On first reading this book, back in the 1990's, I remember laughing out loud even in public, upon the turn of almost every other page and conversely, I often felt quite sad for HST as he reflects upon the promises and hopes of the 1960's, which by that time were dashed. This is the kind of book that you can keep and cherish forever and I often find myself picking it up and just reading a few paragraphs or pages for inspiration. If you have only enough credit or cash to buy just one book today, buy this.
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25 of 28 people found the following review helpful By M. A. Birch on 20 Jan. 2006
Format: Paperback
By far the most intelligent and funny book I've ever read. But it's so much more than that, it captures the polarization of cultures in america at the end of the sixties and many of the observations still ring true today. A brilliant satire, the drawings by Ralph Steadman complement the text wonderfully well.
My favourite quote: 'at one point I tried to drive the Great Red Shark into the laundry room of the Landmark Hotel - but the door was too narrow, and the people inside seemed dangerously excited'.
RIP Hunter.
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1 of 1 people found the following review helpful By Richard Shillam on 27 Jun. 2014
Format: Paperback
Drugs, eh? They've done their share of harm I suppose, but, like alcohol, seem intrinsically linked to the world of art. Certainly the sort I like, anyhow. And they don't necessarily have to be on about booze or whatever all the time, a la Bukowski, take Beckett for example. Where would F. Scott Fitzgerald have been without a drink or two? Lou Reed without heroin? And I don't believe for a second that the drug, whatever it is, is actually the catalyst for such people, just that they are of a certain sensibility, sensitivity, even, which requires an anaesthetic of some sort. After all, there are a good many more alcoholics and drug addicts who never made anything but a mess. And a very strange man with a rude shape drawn on his forehead staring through my living room window right now.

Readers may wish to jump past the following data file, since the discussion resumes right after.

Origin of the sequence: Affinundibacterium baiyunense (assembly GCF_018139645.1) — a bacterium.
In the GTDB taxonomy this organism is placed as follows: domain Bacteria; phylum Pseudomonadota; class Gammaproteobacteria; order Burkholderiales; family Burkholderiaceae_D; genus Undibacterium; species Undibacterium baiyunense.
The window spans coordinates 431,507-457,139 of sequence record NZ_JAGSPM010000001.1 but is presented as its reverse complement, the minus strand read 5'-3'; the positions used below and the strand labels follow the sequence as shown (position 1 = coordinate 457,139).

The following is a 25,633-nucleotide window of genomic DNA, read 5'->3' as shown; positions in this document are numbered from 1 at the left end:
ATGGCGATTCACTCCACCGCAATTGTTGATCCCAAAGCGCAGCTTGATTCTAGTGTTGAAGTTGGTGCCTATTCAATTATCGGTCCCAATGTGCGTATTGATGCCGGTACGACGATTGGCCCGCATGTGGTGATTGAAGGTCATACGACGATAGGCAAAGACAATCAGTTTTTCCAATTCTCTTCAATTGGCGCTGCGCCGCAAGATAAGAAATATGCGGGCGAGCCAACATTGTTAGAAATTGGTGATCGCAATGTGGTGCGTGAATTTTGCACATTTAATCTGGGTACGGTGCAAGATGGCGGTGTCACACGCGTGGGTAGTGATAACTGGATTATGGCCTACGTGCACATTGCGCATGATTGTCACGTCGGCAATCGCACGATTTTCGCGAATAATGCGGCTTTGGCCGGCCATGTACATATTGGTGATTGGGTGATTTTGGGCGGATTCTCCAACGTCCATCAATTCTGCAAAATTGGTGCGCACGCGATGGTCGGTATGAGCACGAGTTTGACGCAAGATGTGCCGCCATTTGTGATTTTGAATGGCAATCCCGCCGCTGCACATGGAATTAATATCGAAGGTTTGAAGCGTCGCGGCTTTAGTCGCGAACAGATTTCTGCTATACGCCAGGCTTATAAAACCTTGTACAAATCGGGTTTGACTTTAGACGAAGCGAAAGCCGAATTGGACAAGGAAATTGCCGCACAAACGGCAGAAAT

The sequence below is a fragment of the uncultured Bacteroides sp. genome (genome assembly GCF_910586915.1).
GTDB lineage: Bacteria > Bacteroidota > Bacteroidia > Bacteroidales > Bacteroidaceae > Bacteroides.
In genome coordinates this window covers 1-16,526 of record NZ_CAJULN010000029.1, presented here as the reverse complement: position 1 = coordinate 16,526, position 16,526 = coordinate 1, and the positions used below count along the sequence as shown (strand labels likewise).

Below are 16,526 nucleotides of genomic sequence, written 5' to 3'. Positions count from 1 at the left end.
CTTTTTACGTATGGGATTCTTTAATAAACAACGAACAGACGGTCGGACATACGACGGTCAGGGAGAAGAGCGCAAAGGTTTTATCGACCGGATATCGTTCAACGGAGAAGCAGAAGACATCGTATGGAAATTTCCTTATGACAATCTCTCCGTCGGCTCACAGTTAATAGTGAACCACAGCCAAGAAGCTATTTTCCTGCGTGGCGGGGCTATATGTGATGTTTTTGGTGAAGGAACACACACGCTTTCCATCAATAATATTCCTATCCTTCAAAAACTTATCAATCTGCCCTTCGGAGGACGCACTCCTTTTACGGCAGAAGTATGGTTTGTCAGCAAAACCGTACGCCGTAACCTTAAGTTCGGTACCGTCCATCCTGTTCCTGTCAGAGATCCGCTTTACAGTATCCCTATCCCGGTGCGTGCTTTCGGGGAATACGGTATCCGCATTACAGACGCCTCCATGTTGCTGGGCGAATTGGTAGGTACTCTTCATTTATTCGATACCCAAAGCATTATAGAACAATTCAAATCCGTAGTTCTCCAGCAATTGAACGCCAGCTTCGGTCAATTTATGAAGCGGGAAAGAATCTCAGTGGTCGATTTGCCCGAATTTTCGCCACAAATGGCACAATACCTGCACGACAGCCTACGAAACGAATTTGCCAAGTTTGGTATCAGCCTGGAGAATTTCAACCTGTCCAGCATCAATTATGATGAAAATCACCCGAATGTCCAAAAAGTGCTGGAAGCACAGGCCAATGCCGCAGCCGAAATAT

What I don't get is how Hunter S. could possibly have taken as much stuff as he claims to have and still remember the events detailed herein. Either he had a superhuman capacity or embroidered somewhat (and just picture him actually embroidering!). But then his work isn't so much merely about 'look how much drugs I took' in the fashion of some rock star hagiography, as a challenge to the Great American Way of Life and the 'value' system it espouses, Las Vegas in all its capitalist monstrousness being the epitome of such, style over content and money over everything. Hell on earth in the middle of the desert, further, a man made desert that nature in all it's raw screaming terror could never have conjured. The most disgusting place known to man and in went Hunter S. and they had the nerve to be shocked. He was the one overdoing things, behaving badly. We will rape and kill and crush and steal and lie but should you dare to speak out of turn and by god but you'll pay.